1979 revolution

1979 Revolution is a history lesson for the Netflix generation

As a school-aged kid in the 1990s, I didn’t spend a lot of class time talking about Iran. The name Ayatollah Khomeini meant more to me as a reference to a joke from The Simpsons than as an actual historical figure. As an adult, I became marginally more aware of Iran’s contemporary position within Middle East quagmires and U.S. international tensions, but my understanding of its recent history grew no more sophisticated. So when I sat down to play 1979 Revolution: Black Friday, I felt both curious and ignorant of the world I was entering. And, to developer iNK Stories’ significant…


An upcoming puzzle game tasks you with decoding classic literature

In the world of Ray Bradbury’s 1953 novel Fahrenheit 451, books have been outlawed and are burned en masse by the state, only kept in small collections by the occasional revolutionary. Instead of reading, the majority of people spend their free time in “entertainment parlors,” rooms lined with massive screens that constantly broadcast Dora the Explorer-style call-and-response programs meant to elicit the illusion of interactivity. It’s a pointed premise, conceived during the early years of the television’s rise to prominence in the American household. It also reflects a constant theme in Bradbury’s work: that with advances in technology, culture tends…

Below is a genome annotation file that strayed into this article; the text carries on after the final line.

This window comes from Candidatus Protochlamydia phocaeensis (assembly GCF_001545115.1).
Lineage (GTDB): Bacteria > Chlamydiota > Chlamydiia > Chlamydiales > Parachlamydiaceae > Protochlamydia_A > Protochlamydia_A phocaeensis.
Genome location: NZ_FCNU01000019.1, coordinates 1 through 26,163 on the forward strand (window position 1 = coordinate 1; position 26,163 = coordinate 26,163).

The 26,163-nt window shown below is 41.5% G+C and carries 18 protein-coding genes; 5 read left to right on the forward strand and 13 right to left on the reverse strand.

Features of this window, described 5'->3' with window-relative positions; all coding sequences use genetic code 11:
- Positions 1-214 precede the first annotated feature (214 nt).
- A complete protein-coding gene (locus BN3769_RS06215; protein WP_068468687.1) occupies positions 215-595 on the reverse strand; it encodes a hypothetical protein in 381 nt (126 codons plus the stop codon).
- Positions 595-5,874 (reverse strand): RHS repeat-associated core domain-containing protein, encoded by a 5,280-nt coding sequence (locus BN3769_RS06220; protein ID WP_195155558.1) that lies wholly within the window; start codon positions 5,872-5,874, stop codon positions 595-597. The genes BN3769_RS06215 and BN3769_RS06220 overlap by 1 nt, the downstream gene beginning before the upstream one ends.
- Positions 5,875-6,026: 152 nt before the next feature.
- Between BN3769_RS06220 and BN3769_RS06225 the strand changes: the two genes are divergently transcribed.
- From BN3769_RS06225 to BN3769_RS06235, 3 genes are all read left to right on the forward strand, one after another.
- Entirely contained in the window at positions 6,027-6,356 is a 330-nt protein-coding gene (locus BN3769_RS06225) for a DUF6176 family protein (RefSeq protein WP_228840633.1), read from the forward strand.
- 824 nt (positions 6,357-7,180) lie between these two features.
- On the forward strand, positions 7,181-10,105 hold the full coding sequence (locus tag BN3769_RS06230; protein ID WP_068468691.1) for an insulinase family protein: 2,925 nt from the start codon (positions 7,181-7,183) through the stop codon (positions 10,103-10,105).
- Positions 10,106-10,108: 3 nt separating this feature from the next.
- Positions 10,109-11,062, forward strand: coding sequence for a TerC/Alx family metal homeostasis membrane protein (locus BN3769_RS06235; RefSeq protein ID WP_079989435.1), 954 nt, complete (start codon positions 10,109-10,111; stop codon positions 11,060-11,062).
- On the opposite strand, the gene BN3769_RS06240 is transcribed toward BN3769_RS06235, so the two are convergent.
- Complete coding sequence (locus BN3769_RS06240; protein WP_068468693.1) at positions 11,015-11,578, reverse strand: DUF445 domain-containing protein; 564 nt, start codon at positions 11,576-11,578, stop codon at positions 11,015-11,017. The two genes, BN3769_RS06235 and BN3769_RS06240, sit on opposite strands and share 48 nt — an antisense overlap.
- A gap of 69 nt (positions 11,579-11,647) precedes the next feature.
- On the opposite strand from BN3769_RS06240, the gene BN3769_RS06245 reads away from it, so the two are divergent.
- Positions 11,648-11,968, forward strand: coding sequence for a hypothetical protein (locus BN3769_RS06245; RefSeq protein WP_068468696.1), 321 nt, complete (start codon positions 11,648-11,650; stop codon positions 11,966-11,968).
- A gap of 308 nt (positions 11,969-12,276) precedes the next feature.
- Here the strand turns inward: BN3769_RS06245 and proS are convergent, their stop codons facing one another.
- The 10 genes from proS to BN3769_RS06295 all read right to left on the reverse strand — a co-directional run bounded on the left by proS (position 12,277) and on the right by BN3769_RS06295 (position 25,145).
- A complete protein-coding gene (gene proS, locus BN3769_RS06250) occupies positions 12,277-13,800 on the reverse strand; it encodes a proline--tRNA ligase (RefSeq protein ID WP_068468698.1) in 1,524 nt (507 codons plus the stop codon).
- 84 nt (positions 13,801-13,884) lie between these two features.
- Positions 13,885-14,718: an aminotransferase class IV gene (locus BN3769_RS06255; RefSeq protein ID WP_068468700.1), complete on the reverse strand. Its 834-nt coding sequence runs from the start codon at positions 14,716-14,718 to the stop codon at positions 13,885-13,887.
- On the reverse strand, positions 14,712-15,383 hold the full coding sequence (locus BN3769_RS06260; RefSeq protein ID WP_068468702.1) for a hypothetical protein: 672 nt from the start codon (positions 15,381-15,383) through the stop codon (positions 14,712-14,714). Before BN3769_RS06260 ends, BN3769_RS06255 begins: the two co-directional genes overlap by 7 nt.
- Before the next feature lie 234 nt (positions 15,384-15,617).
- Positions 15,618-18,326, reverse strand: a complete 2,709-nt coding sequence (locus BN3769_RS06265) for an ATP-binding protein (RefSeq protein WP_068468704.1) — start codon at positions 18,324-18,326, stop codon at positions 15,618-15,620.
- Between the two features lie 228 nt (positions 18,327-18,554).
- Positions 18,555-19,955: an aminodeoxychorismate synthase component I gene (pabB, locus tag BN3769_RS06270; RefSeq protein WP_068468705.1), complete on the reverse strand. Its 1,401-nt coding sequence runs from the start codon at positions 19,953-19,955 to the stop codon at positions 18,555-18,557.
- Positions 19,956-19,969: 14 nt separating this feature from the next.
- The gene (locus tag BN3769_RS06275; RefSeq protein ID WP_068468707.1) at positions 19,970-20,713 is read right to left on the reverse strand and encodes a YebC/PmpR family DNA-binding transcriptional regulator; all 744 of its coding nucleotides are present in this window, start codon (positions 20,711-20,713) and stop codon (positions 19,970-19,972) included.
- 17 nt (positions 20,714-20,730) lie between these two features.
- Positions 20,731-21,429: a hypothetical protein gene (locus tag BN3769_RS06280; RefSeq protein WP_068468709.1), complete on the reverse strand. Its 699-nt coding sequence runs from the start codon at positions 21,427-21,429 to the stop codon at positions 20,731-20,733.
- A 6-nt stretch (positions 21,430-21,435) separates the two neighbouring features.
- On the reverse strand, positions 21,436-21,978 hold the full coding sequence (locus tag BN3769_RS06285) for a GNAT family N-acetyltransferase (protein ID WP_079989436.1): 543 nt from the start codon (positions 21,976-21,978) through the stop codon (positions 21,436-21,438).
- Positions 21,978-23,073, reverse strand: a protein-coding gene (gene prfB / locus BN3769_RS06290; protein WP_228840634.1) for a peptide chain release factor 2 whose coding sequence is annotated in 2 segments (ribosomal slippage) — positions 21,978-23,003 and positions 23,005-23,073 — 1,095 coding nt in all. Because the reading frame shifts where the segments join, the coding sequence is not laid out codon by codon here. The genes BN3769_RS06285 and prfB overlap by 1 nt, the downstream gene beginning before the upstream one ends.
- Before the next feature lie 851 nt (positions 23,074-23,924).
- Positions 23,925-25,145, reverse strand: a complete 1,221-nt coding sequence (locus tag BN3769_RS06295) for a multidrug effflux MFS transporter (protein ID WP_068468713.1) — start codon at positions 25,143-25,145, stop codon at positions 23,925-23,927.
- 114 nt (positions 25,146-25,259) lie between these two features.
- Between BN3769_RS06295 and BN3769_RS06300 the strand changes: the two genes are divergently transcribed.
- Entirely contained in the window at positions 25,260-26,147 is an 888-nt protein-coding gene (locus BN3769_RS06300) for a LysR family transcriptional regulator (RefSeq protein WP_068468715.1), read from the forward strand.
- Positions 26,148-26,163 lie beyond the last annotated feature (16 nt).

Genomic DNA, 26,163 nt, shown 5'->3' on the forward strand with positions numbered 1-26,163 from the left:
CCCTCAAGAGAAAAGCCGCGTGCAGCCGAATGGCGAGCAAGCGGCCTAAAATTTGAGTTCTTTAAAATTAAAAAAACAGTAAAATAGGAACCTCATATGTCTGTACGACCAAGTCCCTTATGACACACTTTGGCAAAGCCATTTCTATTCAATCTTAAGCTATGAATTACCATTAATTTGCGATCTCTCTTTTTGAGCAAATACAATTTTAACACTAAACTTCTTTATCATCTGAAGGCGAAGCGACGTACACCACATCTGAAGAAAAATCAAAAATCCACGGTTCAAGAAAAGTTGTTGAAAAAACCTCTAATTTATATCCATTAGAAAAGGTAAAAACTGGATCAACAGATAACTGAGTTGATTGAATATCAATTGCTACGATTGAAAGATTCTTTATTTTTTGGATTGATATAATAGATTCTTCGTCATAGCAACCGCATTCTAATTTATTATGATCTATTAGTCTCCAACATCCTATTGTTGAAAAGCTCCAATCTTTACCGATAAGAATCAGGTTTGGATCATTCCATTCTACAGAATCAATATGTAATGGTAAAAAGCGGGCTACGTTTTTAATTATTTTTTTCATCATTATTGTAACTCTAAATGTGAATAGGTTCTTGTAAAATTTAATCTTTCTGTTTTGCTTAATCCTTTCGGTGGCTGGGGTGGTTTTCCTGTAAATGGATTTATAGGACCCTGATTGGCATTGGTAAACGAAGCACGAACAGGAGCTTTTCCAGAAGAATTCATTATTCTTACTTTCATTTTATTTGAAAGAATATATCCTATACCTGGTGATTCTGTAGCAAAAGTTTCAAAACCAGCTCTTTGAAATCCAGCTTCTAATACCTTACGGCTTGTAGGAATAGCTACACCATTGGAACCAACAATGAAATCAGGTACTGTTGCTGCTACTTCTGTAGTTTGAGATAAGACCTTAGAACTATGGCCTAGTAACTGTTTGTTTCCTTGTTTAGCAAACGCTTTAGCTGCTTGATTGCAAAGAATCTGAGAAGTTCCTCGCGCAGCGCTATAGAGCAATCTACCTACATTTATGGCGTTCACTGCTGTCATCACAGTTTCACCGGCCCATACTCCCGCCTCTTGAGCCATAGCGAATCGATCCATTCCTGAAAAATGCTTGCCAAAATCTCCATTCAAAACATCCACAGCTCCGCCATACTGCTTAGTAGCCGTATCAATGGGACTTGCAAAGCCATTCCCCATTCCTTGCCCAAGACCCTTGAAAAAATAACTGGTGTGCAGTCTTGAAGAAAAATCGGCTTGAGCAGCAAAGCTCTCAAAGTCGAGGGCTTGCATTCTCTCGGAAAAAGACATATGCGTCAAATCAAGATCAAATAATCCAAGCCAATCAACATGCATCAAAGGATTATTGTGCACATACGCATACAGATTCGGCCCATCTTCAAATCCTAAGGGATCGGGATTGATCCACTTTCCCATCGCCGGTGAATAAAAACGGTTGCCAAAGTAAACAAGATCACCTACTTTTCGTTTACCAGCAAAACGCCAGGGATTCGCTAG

Finals Fantasy creates game design lesson plans anyone can use

As tablets continue to move into schools and games like Minecraft (2011) are repurposed to educate, the idea of gamification, or using games to teach students about the world, has been gaining popularity as of late. However, as an increasingly diverse artistic medium of its own, others are developing new ways for students to learn about games themselves. Described as a series of “speculative projects for game art students,” Finals Fantasy has gathered together a small group of notable artists, educators, and critics to challenge and expand how game design is taught. (Oh, and so you know, Kill Screen founder Jamin Warren…


Fighting game will pit Darwin against Tesla in brutal fisticuffs

Science Kombat, an upcoming newsgame created by Fred Di Giacomo Rocha and Otavio Cohen from Brazil’s Superinteressante science and culture magazine, aims to teach players about some of history’s greatest minds not by handing them a dry quiz, but by having a select group of notable scientists beat the crap out of each other in one-on-one fights. It’s education by way of the WWE, hearkening to playground debates of who-would-win versus battles more than classroom lectures, and the result is a game that aims to be both educational and yet also features Albert Einstein shooting people with lasers. In the style of…